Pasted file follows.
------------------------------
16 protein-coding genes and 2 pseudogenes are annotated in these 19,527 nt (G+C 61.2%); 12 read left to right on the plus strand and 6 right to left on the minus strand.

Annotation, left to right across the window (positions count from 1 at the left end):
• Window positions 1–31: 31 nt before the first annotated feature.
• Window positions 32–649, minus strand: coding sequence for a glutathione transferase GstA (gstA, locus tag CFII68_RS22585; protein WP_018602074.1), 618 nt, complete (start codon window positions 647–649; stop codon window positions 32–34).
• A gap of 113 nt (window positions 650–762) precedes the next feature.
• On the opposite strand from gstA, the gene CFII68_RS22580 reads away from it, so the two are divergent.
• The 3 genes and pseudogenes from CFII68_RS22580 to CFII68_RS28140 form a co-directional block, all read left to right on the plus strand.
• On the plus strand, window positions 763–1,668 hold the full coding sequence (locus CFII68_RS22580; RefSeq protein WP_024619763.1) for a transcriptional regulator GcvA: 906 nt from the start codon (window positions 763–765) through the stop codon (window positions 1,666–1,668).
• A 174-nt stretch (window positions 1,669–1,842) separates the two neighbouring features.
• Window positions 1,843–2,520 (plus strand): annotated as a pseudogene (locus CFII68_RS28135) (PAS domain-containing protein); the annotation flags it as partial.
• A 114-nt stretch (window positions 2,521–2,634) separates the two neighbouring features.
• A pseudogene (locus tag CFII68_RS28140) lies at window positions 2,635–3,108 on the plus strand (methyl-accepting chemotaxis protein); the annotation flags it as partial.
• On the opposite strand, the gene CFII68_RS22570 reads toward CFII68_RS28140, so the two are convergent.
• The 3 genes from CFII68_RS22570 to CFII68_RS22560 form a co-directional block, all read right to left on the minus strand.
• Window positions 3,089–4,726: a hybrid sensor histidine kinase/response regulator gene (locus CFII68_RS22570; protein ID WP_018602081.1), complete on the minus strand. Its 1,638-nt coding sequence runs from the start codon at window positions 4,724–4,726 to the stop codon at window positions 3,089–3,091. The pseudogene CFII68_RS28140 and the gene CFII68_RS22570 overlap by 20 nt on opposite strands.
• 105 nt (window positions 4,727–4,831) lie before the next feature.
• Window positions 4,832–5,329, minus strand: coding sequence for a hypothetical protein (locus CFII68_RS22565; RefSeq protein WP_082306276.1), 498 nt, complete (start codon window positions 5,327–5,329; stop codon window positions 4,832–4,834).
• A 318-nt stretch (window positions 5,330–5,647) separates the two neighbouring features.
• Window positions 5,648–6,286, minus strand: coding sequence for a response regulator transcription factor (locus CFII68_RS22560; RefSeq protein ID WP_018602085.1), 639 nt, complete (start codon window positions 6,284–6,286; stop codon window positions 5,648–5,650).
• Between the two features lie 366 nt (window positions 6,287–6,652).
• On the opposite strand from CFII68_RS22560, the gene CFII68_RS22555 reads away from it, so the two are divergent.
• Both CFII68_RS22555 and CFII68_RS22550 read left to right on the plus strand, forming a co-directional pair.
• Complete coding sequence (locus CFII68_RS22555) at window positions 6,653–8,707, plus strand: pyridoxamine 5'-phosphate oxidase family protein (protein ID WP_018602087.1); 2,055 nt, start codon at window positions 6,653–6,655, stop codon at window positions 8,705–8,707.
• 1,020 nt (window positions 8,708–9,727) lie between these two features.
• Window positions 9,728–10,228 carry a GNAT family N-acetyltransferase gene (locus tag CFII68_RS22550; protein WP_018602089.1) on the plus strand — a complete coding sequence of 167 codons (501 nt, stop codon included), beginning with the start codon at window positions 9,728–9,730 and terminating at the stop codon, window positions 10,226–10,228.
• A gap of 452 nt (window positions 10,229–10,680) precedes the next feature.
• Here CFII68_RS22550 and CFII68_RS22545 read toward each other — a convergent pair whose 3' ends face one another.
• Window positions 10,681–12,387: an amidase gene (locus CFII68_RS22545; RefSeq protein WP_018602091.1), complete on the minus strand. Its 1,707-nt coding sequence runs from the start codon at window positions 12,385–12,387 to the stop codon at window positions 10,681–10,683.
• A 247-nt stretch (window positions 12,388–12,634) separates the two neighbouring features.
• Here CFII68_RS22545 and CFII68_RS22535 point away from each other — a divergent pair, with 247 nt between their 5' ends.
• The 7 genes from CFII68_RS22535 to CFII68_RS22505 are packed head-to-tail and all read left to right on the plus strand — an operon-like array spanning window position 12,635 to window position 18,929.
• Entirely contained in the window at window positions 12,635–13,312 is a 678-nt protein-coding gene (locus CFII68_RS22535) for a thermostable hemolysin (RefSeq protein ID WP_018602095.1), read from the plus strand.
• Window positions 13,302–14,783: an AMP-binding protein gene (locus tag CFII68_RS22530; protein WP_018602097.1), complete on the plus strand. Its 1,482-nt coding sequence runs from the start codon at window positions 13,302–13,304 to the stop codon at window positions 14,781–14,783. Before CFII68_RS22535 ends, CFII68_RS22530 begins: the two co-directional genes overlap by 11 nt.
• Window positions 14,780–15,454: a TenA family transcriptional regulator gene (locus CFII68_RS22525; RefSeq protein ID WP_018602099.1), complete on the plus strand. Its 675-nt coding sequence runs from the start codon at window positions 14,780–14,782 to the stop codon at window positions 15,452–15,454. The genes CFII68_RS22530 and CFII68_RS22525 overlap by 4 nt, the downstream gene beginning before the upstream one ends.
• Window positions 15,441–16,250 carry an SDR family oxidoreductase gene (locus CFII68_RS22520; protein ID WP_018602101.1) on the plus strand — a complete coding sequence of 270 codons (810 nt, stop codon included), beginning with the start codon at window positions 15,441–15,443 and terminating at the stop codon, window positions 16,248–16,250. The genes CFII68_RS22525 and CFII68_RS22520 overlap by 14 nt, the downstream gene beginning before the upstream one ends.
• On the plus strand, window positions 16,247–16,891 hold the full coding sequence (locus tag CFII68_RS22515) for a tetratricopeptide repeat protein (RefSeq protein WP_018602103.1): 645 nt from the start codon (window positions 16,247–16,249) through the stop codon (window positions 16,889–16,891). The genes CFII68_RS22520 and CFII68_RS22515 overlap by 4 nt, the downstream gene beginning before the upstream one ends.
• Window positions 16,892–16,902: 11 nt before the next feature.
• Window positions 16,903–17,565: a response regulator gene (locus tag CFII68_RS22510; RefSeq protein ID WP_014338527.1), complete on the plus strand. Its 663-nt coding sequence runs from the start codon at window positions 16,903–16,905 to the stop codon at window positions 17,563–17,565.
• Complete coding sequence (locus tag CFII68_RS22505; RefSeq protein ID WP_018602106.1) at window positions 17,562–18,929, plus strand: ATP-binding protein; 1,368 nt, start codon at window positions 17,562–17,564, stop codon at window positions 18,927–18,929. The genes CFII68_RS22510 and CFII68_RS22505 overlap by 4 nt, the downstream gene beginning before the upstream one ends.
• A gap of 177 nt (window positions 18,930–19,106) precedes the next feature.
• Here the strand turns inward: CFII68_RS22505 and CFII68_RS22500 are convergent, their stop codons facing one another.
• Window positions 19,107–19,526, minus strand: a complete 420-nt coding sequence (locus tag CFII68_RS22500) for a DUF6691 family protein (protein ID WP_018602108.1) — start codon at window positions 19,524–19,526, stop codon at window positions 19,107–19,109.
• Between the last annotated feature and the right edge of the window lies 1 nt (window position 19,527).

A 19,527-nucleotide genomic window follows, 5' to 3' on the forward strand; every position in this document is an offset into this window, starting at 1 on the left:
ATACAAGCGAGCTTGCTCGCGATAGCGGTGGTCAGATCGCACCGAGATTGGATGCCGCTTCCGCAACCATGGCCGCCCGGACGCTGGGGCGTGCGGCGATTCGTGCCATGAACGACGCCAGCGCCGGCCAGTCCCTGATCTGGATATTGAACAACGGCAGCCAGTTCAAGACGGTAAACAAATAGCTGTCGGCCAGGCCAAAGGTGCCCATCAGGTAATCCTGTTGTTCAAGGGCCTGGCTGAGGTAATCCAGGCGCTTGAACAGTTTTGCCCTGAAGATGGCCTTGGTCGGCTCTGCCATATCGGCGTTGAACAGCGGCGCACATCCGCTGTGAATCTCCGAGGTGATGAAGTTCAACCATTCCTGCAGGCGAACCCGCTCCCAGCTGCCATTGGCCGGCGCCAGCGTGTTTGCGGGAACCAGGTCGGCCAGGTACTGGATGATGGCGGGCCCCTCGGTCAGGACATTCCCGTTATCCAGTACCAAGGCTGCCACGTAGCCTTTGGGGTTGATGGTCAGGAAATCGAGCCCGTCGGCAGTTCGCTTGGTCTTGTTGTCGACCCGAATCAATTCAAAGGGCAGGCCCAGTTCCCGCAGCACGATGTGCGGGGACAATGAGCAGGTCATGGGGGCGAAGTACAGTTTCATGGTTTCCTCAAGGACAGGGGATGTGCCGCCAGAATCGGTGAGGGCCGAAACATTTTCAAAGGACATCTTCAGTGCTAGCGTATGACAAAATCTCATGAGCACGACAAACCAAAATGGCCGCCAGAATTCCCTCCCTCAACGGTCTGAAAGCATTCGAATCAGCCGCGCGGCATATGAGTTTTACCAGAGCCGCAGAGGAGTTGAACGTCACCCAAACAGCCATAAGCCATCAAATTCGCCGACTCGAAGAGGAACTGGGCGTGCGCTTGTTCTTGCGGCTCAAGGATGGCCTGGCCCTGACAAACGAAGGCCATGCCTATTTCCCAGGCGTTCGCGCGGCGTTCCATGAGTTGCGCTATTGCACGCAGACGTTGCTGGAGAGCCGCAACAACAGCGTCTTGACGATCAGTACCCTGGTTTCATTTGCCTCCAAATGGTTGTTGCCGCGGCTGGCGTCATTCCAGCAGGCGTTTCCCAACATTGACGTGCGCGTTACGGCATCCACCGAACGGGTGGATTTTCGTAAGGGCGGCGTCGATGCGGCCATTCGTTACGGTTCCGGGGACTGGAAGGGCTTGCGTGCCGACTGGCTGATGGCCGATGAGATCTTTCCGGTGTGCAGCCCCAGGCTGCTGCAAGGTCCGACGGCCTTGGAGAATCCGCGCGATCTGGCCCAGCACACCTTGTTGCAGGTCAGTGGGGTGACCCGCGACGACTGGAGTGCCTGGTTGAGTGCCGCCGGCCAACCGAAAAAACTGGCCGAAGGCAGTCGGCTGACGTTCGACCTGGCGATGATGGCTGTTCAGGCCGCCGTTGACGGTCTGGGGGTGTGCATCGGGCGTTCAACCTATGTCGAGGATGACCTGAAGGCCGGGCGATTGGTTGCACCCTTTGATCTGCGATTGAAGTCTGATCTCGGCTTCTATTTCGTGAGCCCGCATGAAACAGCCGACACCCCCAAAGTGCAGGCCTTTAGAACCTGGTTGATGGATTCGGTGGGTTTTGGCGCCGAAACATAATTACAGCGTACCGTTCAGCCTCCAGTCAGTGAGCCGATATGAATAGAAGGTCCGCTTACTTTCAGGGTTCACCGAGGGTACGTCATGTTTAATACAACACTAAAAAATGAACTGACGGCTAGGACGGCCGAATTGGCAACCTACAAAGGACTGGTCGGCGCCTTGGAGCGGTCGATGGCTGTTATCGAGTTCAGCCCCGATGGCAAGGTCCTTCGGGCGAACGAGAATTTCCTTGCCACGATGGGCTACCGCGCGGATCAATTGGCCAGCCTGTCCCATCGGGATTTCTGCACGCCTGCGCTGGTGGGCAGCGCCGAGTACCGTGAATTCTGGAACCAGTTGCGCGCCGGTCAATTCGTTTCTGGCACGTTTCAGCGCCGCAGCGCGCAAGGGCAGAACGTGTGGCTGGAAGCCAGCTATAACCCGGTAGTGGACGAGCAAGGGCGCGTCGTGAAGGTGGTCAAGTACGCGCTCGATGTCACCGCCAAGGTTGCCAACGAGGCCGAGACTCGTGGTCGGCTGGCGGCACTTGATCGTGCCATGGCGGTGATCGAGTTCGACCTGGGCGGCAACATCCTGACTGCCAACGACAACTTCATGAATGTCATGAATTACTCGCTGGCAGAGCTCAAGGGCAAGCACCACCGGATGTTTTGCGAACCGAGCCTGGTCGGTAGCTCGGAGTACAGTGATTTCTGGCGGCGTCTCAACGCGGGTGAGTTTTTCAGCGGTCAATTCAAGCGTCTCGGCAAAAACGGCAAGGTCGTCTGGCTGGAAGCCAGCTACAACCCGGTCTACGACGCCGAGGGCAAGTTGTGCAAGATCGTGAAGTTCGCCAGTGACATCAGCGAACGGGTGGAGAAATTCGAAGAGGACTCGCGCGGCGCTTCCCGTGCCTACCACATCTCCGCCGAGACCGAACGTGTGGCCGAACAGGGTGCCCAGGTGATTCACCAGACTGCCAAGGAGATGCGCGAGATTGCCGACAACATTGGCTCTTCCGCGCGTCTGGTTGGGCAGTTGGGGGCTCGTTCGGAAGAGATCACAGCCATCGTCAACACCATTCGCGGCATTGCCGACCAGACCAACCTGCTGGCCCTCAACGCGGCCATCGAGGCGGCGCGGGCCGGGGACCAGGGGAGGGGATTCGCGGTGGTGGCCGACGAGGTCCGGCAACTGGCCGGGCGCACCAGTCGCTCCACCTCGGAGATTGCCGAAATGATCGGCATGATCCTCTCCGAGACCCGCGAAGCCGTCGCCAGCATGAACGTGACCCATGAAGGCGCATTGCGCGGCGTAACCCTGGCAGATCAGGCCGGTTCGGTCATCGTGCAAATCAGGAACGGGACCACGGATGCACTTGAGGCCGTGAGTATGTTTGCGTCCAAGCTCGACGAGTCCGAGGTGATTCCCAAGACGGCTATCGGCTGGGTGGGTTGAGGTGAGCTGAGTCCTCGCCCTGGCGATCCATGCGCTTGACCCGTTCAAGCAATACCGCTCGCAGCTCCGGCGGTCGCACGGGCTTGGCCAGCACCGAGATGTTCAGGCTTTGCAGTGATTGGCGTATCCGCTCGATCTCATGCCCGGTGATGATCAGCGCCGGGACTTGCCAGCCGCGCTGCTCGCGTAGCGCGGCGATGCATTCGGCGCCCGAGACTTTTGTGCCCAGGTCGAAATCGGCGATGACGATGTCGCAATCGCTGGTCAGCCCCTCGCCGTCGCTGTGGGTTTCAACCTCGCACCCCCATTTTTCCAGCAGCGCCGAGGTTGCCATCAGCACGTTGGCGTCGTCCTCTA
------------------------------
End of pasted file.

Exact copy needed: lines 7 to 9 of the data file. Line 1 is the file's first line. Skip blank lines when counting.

• The 3 genes and pseudogenes from CFII68_RS22580 to CFII68_RS28140 form a co-directional block, all read left to right on the plus strand.
• On the plus strand, window positions 763–1,668 hold the full coding sequence (locus CFII68_RS22580; RefSeq protein WP_024619763.1) for a transcriptional regulator GcvA: 906 nt from the start codon (window positions 763–765) through the stop codon (window positions 1,666–1,668).
• A 174-nt stretch (window positions 1,669–1,842) separates the two neighbouring features.